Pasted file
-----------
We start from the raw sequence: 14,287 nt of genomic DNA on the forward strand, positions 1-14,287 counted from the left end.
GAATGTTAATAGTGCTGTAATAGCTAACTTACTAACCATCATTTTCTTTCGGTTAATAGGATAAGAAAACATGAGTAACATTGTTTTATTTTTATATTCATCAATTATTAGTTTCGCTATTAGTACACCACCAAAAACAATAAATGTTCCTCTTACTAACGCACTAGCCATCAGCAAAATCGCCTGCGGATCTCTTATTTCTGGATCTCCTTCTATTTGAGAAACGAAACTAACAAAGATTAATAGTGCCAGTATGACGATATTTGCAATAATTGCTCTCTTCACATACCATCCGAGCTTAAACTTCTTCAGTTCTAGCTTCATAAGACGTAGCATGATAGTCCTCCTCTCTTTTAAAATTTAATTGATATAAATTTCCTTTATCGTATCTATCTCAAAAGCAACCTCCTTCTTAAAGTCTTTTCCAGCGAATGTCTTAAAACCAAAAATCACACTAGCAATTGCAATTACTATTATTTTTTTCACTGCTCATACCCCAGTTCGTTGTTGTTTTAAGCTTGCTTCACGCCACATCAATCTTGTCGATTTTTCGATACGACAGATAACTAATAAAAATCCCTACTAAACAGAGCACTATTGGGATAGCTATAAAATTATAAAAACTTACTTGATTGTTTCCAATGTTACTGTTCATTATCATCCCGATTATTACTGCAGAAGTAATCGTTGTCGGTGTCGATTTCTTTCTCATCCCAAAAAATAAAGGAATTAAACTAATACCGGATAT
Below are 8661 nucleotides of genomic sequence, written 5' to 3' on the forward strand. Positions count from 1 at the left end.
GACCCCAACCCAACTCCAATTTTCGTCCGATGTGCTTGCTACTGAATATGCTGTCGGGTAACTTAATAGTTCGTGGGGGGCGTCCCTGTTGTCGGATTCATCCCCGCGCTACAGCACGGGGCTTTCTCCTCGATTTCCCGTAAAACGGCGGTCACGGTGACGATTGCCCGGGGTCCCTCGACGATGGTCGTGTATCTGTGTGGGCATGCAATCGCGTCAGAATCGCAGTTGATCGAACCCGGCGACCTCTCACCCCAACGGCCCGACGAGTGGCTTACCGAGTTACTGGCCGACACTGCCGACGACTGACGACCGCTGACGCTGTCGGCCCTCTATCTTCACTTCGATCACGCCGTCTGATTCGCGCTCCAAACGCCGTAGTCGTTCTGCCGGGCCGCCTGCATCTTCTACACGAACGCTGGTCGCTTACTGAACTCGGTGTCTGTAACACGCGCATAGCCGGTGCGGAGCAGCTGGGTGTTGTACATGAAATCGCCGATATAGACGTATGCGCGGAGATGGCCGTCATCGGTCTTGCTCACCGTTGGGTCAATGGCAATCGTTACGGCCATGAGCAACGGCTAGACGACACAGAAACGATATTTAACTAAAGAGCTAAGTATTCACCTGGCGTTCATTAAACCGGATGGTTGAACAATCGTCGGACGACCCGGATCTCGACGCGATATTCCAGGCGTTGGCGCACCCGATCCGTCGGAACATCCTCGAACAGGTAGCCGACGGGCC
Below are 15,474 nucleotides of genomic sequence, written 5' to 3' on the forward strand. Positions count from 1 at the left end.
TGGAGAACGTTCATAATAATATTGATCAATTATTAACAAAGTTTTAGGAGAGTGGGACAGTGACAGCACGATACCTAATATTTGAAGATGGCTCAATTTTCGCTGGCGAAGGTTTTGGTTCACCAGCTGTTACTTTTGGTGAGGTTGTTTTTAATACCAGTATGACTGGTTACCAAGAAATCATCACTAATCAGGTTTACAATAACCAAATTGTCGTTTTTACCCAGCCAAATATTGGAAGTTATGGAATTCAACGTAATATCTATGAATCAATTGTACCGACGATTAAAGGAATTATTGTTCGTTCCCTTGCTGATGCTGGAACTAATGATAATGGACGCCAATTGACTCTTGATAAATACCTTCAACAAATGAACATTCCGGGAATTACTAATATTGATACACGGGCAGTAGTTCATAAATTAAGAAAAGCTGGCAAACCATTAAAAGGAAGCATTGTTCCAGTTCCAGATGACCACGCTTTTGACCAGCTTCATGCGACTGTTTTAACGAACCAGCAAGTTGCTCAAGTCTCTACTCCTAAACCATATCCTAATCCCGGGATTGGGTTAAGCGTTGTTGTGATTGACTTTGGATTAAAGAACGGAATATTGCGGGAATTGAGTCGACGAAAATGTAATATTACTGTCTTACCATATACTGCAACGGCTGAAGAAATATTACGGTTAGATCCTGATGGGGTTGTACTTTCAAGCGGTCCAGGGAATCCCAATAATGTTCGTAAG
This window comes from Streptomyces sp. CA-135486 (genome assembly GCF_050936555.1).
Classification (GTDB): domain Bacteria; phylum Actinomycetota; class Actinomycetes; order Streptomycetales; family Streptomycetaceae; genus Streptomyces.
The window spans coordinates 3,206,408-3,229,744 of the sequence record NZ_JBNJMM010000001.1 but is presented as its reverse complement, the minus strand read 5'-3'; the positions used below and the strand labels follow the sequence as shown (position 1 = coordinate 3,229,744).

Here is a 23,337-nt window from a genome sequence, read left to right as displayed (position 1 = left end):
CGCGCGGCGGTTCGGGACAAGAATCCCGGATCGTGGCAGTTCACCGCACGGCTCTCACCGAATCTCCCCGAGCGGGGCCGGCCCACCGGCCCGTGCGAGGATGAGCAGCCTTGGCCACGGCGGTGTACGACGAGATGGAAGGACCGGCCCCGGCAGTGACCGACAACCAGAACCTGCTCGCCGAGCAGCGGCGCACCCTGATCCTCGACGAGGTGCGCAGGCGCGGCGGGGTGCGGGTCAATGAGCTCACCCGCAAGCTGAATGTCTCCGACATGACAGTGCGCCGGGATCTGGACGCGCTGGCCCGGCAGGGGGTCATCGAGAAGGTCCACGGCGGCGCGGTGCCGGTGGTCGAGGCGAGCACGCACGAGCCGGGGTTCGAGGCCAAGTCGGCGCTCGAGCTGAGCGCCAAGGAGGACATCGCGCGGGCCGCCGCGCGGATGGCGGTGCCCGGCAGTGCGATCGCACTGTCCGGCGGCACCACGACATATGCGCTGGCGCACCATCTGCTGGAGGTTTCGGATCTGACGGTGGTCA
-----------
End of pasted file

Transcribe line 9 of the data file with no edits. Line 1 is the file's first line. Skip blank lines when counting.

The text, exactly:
The window spans coordinates 3,206,408-3,229,744 of the sequence record NZ_JBNJMM010000001.1 but is presented as its reverse complement, the minus strand read 5'-3'; the positions used below and the strand labels follow the sequence as shown (position 1 = coordinate 3,229,744).